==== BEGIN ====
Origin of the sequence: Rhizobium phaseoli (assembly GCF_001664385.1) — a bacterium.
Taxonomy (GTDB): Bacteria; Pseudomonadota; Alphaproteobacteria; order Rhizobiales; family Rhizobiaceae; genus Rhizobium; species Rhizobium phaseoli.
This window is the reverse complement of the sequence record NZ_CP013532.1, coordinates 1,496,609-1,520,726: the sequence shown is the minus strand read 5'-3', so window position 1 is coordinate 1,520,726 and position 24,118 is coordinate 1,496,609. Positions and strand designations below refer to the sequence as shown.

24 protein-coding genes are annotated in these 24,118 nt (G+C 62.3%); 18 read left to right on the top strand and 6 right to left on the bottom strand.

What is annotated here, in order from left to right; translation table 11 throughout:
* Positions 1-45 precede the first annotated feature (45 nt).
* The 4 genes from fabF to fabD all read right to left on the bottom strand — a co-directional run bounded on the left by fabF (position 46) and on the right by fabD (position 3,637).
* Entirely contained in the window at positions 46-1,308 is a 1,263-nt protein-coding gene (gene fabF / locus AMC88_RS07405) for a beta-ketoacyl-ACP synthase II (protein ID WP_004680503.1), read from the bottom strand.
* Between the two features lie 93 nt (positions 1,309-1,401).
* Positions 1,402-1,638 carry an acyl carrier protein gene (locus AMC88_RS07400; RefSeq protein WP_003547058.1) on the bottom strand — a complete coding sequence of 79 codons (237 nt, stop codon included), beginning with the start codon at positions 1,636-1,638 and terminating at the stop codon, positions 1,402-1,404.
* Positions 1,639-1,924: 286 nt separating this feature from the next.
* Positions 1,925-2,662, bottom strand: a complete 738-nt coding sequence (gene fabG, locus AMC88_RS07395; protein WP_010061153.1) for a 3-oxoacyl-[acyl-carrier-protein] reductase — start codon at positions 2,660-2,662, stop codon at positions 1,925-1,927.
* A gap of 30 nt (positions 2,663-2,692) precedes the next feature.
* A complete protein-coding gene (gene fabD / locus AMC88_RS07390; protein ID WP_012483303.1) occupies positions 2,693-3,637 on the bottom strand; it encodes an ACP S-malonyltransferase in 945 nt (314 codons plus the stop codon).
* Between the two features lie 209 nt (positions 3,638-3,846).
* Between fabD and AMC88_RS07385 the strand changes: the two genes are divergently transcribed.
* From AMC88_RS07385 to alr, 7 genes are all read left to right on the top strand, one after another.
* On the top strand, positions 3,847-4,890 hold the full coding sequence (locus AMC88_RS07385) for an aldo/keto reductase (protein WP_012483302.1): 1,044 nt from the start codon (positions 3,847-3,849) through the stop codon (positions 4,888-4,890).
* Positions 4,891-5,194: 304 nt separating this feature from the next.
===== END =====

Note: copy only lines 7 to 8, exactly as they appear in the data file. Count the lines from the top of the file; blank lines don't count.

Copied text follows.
* The 4 genes from fabF to fabD all read right to left on the bottom strand — a co-directional run bounded on the left by fabF (position 46) and on the right by fabD (position 3,637).
* Entirely contained in the window at positions 46-1,308 is a 1,263-nt protein-coding gene (gene fabF / locus AMC88_RS07405) for a beta-ketoacyl-ACP synthase II (protein ID WP_004680503.1), read from the bottom strand.